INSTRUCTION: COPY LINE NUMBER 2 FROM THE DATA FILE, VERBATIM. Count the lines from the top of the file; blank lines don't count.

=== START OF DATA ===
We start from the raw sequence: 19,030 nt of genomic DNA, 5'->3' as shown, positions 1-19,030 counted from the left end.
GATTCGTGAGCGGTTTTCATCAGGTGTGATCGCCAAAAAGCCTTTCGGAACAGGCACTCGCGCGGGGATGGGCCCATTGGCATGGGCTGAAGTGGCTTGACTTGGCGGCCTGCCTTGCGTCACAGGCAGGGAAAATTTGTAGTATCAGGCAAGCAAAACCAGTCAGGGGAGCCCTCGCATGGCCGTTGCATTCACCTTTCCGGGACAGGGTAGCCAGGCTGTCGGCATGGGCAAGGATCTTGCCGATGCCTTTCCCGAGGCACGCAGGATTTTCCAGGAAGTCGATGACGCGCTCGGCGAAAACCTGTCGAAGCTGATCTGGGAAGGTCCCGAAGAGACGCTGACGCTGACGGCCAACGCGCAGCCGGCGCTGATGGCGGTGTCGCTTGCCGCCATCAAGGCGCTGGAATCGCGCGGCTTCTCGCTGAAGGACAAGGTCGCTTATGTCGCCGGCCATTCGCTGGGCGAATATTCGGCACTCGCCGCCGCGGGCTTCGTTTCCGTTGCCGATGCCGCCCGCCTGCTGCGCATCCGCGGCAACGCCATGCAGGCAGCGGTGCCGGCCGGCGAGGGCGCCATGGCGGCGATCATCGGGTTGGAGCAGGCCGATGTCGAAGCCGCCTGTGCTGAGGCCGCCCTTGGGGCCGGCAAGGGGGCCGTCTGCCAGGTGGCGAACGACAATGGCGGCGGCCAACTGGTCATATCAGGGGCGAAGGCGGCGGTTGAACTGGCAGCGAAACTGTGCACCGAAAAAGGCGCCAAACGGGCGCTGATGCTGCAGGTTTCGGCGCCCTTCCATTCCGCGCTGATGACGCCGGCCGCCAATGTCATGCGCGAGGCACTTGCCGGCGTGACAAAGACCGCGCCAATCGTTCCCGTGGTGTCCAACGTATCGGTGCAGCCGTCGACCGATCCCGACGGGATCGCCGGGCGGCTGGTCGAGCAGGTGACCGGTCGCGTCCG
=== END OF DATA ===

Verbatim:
GATTCGTGAGCGGTTTTCATCAGGTGTGATCGCCAAAAAGCCTTTCGGAACAGGCACTCGCGCGGGGATGGGCCCATTGGCATGGGCTGAAGTGGCTTGACTTGGCGGCCTGCCTTGCGTCACAGGCAGGGAAAATTTGTAGTATCAGGCAAGCAAAACCAGTCAGGGGAGCCCTCGCATGGCCGTTGCATTCACCTTTCCGGGACAGGGTAGCCAGGCTGTCGGCATGGGCAAGGATCTTGCCGATGCCTTTCCCGAGGCACGCAGGATTTTCCAGGAAGTCGATGACGCGCTCGGCGAAAACCTGTCGAAGCTGATCTGGGAAGGTCCCGAAGAGACGCTGACGCTGACGGCCAACGCGCAGCCGGCGCTGATGGCGGTGTCGCTTGCCGCCATCAAGGCGCTGGAATCGCGCGGCTTCTCGCTGAAGGACAAGGTCGCTTATGTCGCCGGCCATTCGCTGGGCGAATATTCGGCACTCGCCGCCGCGGGCTTCGTTTCCGTTGCCGATGCCGCCCGCCTGCTGCGCATCCGCGGCAACGCCATGCAGGCAGCGGTGCCGGCCGGCGAGGGCGCCATGGCGGCGATCATCGGGTTGGAGCAGGCCGATGTCGAAGCCGCCTGTGCTGAGGCCGCCCTTGGGGCCGGCAAGGGGGCCGTCTGCCAGGTGGCGAACGACAATGGCGGCGGCCAACTGGTCATATCAGGGGCGAAGGCGGCGGTTGAACTGGCAGCGAAACTGTGCACCGAAAAAGGCGCCAAACGGGCGCTGATGCTGCAGGTTTCGGCGCCCTTCCATTCCGCGCTGATGACGCCGGCCGCCAATGTCATGCGCGAGGCACTTGCCGGCGTGACAAAGACCGCGCCAATCGTTCCCGTGGTGTCCAACGTATCGGTGCAGCCGTCGACCGATCCCGACGGGATCGCCGGGCGGCTGGTCGAGCAGGTGACCGGTCGCGTCCG